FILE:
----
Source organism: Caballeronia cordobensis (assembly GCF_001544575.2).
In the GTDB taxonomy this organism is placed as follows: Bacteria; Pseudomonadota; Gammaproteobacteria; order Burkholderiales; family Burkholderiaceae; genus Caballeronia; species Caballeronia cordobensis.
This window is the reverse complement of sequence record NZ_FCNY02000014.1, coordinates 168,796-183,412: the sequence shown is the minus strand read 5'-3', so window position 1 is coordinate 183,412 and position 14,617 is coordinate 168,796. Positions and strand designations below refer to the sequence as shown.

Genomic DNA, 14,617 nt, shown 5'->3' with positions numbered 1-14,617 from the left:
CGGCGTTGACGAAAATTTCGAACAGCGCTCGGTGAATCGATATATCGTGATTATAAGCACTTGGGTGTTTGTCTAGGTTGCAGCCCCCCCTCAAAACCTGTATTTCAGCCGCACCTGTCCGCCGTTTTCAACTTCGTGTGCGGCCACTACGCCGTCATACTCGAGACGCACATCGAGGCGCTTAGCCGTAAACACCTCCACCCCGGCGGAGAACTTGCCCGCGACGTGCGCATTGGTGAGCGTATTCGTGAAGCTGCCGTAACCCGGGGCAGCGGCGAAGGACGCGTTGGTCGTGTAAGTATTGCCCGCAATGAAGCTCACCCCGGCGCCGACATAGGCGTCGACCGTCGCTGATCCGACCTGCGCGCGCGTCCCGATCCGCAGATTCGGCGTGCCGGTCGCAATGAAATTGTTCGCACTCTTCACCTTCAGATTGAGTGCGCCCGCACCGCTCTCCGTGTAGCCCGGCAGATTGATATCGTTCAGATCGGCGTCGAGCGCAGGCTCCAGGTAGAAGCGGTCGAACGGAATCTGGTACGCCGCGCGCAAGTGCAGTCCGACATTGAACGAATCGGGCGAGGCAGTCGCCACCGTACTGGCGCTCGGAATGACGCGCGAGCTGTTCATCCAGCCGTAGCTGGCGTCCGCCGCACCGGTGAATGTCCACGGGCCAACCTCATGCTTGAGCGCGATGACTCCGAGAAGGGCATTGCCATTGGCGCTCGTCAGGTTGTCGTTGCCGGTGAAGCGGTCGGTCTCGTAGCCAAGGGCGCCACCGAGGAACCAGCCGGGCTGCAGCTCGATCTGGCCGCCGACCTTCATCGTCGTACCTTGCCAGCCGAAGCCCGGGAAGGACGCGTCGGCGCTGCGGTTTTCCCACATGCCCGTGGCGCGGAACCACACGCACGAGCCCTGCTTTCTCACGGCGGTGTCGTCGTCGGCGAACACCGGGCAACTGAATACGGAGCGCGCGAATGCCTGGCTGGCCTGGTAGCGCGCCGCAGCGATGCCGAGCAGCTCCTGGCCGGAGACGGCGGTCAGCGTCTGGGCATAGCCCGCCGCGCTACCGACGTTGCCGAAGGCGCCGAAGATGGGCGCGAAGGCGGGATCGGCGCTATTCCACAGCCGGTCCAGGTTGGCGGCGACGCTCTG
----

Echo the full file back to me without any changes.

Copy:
Source organism: Caballeronia cordobensis (assembly GCF_001544575.2).
In the GTDB taxonomy this organism is placed as follows: Bacteria; Pseudomonadota; Gammaproteobacteria; order Burkholderiales; family Burkholderiaceae; genus Caballeronia; species Caballeronia cordobensis.
This window is the reverse complement of sequence record NZ_FCNY02000014.1, coordinates 168,796-183,412: the sequence shown is the minus strand read 5'-3', so window position 1 is coordinate 183,412 and position 14,617 is coordinate 168,796. Positions and strand designations below refer to the sequence as shown.

Genomic DNA, 14,617 nt, shown 5'->3' with positions numbered 1-14,617 from the left:
CGGCGTTGACGAAAATTTCGAACAGCGCTCGGTGAATCGATATATCGTGATTATAAGCACTTGGGTGTTTGTCTAGGTTGCAGCCCCCCCTCAAAACCTGTATTTCAGCCGCACCTGTCCGCCGTTTTCAACTTCGTGTGCGGCCACTACGCCGTCATACTCGAGACGCACATCGAGGCGCTTAGCCGTAAACACCTCCACCCCGGCGGAGAACTTGCCCGCGACGTGCGCATTGGTGAGCGTATTCGTGAAGCTGCCGTAACCCGGGGCAGCGGCGAAGGACGCGTTGGTCGTGTAAGTATTGCCCGCAATGAAGCTCACCCCGGCGCCGACATAGGCGTCGACCGTCGCTGATCCGACCTGCGCGCGCGTCCCGATCCGCAGATTCGGCGTGCCGGTCGCAATGAAATTGTTCGCACTCTTCACCTTCAGATTGAGTGCGCCCGCACCGCTCTCCGTGTAGCCCGGCAGATTGATATCGTTCAGATCGGCGTCGAGCGCAGGCTCCAGGTAGAAGCGGTCGAACGGAATCTGGTACGCCGCGCGCAAGTGCAGTCCGACATTGAACGAATCGGGCGAGGCAGTCGCCACCGTACTGGCGCTCGGAATGACGCGCGAGCTGTTCATCCAGCCGTAGCTGGCGTCCGCCGCACCGGTGAATGTCCACGGGCCAACCTCATGCTTGAGCGCGATGACTCCGAGAAGGGCATTGCCATTGGCGCTCGTCAGGTTGTCGTTGCCGGTGAAGCGGTCGGTCTCGTAGCCAAGGGCGCCACCGAGGAACCAGCCGGGCTGCAGCTCGATCTGGCCGCCGACCTTCATCGTCGTACCTTGCCAGCCGAAGCCCGGGAAGGACGCGTCGGCGCTGCGGTTTTCCCACATGCCCGTGGCGCGGAACCACACGCACGAGCCCTGCTTTCTCACGGCGGTGTCGTCGTCGGCGAACACCGGGCAACTGAATACGGAGCGCGCGAATGCCTGGCTGGCCTGGTAGCGCGCCGCAGCGATGCCGAGCAGCTCCTGGCCGGAGACGGCGGTCAGCGTCTGGGCATAGCCCGCCGCGCTACCGACGTTGCCGAAGGCGCCGAAGATGGGCGCGAAGGCGGGATCGGCGCTATTCCACAGCCGGTCCAGGTTGGCGGCGACGCTCTG